Meet Our Board – Cheri Greenfield

Meet Board Member Cheri Greenfield!

Board Member Name: Cheri Greenfield

Number of Years on Our Board: I just completed my first year as a board member.

Recent Board Discussions: I really enjoyed our recent discussion around the values that the Co-op embodies, and the desire to be a welcoming space in the community where folks can find nourishing foods and connections. 

What do you think makes our co-op special? 

Food is a powerful thing. While one of our basic human needs, it goes far beyond this. Food connects people—we share meals with others in celebration, in grief, in friendship and in love. Food nourishes us, feeds our bodies and souls. For me, it is important to know that my food is grown in a way that honors the process and the growers, reducing toxic chemical use and supporting sustainable agricultural practices that help maintain a healthy Earth and healthy humans. In this area, we have access to so much good food, and I love that the Friendly City Food Co-op helps to join consumers with local food producers. When I shop at the Co-op, I love chatting with staff members, and catching up with folks—it isn’t unusual for me to run into old friends at the Co-op. At our last board retreat, we discussed how the Co-op is in many ways a hub for connections. The Co-op holds a welcoming space within our community, and making sure everyone feels welcome and has access to nourishing food is one of the things I find most valuable and important.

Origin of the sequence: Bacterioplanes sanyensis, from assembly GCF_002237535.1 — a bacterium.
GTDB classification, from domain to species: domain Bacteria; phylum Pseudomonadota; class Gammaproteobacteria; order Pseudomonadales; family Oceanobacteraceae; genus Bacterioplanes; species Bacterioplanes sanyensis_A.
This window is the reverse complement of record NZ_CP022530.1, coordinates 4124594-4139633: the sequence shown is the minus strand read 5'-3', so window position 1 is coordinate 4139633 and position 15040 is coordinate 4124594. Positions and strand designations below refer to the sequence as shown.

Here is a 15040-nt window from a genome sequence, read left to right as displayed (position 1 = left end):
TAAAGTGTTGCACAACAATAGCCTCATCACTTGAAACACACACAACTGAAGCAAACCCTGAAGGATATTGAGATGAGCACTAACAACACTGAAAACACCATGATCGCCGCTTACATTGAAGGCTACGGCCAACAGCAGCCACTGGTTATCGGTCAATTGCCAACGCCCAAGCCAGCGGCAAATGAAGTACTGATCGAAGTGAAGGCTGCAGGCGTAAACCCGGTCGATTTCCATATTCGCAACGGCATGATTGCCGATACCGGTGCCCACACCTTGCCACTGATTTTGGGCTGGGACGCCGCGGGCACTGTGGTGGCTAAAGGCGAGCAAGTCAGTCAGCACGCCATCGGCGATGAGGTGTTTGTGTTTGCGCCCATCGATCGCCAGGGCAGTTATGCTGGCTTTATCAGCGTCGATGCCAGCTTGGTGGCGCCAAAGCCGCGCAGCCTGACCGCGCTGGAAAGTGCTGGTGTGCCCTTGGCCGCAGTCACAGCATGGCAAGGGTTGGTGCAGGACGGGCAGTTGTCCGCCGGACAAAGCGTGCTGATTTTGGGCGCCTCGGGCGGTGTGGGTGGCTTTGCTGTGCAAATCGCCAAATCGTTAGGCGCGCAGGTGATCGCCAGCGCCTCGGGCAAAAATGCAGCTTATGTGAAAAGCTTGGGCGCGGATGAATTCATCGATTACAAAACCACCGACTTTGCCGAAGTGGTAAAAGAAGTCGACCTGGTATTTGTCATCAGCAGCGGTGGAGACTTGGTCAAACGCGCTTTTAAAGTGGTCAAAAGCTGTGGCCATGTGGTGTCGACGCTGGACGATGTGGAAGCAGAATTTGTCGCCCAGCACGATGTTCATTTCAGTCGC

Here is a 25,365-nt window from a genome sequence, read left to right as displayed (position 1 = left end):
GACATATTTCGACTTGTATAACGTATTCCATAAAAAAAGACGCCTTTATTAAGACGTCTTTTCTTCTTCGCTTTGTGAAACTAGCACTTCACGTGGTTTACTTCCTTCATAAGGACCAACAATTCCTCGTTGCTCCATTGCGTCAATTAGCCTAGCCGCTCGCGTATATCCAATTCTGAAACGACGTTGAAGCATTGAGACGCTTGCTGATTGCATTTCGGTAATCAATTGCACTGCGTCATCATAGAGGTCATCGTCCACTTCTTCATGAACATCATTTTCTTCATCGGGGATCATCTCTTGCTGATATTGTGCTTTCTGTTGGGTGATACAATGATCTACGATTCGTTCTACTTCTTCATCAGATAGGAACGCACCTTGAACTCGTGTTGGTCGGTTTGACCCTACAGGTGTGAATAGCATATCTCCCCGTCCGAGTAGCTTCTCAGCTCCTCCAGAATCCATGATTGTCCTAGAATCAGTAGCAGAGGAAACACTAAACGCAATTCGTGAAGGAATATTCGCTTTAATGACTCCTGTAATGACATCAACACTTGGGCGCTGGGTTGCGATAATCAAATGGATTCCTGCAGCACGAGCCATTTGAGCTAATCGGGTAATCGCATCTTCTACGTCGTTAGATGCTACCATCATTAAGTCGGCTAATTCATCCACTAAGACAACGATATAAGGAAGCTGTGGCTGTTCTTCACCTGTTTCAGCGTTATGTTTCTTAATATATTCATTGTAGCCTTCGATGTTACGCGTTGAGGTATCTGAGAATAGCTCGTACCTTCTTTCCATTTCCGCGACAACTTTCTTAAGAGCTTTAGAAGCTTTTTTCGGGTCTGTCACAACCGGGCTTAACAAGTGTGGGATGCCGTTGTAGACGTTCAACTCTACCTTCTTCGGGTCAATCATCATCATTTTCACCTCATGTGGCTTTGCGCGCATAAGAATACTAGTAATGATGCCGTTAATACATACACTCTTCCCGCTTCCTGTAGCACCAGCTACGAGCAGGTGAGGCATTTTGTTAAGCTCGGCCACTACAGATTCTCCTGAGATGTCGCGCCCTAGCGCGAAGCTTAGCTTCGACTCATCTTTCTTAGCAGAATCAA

What is a food memory from your childhood?

Food is a way that we share love, and early memories of food can hold a special space. That ice cream cone after a long day of work, or a special dish cooked by someone who loves us—these foods go far beyond the nutrient value to a nourishment much deeper. One of my favorite dishes from my childhood in Michigan are Cornish Pasties, small hand-pies filled with meat, potatoes, and vegetables—similar to an empanada. My dad occasionally brought them home from a local diner in Flint, and I remember them as a special and delicious treat. As an adult, I started making them for my family, and they are one of our favorite meals. They’re a bit of work, but well worth it! Recently, I made gluten and dairy free pasties, and while I include ground venison in my recipe, you could easily replace this with beans or any plant-based protein to make them vegetarian or vegan. Have fun with the fillings—you’re getting to eat pie for dinner!


Share your favorite recipe right now:


1-1/2# ground venison or beef

5-6 small red potatoes, diced

Red wine, optional

1 large or 2 small rutabaga or turnips

½-1 cup peas 

2 small onions

3-4 cloves garlic

Fresh herbs, chopped small or pureed: cilantro, dill, parsley, rosemary

Spices to taste: red pepper flakes, Herbs de Provence by Shenadoah Spice Company (I use this in everything), dried rosemary, coriander, salt, black pepper 

Olive Oil



Sauté onions in olive oil until soft and translucent, then add herbs, spices, and fresh garlic. Increase heat and add wine. Simmer for a minute or two, until the alcohol has cooked off, then lower heat to medium, add venison or beef, and brown. Add root vegetables and peas, decrease heat to low and cover. Cook until vegetables are tender. Set aside and let cool.